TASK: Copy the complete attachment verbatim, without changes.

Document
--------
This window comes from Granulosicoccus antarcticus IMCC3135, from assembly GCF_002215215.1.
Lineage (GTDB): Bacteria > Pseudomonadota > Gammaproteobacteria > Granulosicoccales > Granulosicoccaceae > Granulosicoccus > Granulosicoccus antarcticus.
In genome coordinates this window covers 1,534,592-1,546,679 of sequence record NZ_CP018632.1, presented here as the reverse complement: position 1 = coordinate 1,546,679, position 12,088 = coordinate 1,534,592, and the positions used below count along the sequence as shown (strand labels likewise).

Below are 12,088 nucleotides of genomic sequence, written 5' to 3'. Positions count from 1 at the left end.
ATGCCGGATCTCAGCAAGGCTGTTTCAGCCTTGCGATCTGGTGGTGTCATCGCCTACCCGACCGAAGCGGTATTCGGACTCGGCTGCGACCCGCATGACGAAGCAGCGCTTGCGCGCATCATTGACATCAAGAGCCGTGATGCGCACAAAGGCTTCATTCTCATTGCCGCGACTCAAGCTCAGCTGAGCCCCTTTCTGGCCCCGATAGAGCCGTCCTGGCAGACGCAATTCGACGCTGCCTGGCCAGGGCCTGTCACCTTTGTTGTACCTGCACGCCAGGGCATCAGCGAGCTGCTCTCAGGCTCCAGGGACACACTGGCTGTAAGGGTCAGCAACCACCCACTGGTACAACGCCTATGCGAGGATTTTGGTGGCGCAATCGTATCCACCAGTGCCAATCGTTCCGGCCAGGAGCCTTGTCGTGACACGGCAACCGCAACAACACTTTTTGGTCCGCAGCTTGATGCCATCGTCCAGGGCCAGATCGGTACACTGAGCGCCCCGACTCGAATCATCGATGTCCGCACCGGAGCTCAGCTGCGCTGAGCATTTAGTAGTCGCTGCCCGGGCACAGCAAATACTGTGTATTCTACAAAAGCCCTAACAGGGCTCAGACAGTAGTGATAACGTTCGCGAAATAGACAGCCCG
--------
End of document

This window comes from Granulosicoccus antarcticus IMCC3135, from assembly GCF_002215215.1.
Lineage (GTDB): Bacteria > Pseudomonadota > Gammaproteobacteria > Granulosicoccales > Granulosicoccaceae > Granulosicoccus > Granulosicoccus antarcticus.
In genome coordinates this window covers 1,534,592-1,546,679 of sequence record NZ_CP018632.1, presented here as the reverse complement: position 1 = coordinate 1,546,679, position 12,088 = coordinate 1,534,592, and the positions used below count along the sequence as shown (strand labels likewise).

Below are 12,088 nucleotides of genomic sequence, written 5' to 3'. Positions count from 1 at the left end.
ATGCCGGATCTCAGCAAGGCTGTTTCAGCCTTGCGATCTGGTGGTGTCATCGCCTACCCGACCGAAGCGGTATTCGGACTCGGCTGCGACCCGCATGACGAAGCAGCGCTTGCGCGCATCATTGACATCAAGAGCCGTGATGCGCACAAAGGCTTCATTCTCATTGCCGCGACTCAAGCTCAGCTGAGCCCCTTTCTGGCCCCGATAGAGCCGTCCTGGCAGACGCAATTCGACGCTGCCTGGCCAGGGCCTGTCACCTTTGTTGTACCTGCACGCCAGGGCATCAGCGAGCTGCTCTCAGGCTCCAGGGACACACTGGCTGTAAGGGTCAGCAACCACCCACTGGTACAACGCCTATGCGAGGATTTTGGTGGCGCAATCGTATCCACCAGTGCCAATCGTTCCGGCCAGGAGCCTTGTCGTGACACGGCAACCGCAACAACACTTTTTGGTCCGCAGCTTGATGCCATCGTCCAGGGCCAGATCGGTACACTGAGCGCCCCGACTCGAATCATCGATGTCCGCACCGGAGCTCAGCTGCGCTGAGCATTTAGTAGTCGCTGCCCGGGCACAGCAAATACTGTGTATTCTACAAAAGCCCTAACAGGGCTCAGACAGTAGTGATAACGTTCGCGAAATAGACAGCCCG